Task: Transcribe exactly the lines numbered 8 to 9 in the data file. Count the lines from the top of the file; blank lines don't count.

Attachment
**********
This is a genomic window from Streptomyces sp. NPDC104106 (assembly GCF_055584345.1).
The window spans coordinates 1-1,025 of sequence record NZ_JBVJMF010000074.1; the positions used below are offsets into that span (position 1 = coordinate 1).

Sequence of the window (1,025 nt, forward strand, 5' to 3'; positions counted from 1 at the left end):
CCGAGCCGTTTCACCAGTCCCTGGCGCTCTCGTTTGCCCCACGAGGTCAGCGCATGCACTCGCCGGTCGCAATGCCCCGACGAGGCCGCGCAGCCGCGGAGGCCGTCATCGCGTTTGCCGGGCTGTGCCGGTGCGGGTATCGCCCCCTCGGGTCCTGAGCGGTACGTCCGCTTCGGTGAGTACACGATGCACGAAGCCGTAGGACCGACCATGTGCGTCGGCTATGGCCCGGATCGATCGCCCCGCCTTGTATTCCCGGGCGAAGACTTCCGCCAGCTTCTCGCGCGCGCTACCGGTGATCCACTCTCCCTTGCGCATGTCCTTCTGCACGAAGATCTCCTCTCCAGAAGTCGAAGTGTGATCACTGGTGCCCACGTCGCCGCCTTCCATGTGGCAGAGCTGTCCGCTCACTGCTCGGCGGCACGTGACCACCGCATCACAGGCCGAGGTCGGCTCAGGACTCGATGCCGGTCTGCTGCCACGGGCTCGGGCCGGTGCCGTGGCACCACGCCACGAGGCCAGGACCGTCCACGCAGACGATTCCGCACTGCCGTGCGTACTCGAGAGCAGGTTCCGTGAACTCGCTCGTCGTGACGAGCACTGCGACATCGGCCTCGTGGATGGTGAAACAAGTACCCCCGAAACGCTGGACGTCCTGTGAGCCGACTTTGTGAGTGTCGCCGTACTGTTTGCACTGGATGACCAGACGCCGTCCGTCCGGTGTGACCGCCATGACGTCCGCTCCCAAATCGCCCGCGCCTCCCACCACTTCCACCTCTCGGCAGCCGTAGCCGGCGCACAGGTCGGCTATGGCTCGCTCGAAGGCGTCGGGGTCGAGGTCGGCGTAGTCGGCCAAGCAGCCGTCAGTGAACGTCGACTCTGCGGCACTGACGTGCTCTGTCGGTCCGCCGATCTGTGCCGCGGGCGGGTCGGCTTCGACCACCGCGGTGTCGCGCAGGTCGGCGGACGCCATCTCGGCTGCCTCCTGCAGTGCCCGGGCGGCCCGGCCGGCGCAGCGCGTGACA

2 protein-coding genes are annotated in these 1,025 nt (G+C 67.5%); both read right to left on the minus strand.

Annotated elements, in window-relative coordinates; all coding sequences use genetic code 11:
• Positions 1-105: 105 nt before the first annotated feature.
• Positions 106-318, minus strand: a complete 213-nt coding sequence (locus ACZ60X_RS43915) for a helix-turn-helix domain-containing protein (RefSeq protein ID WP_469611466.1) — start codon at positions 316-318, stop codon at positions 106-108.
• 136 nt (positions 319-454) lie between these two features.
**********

• Positions 106-318, minus strand: a complete 213-nt coding sequence (locus ACZ60X_RS43915) for a helix-turn-helix domain-containing protein (RefSeq protein ID WP_469611466.1) — start codon at positions 316-318, stop codon at positions 106-108.
• 136 nt (positions 319-454) lie between these two features.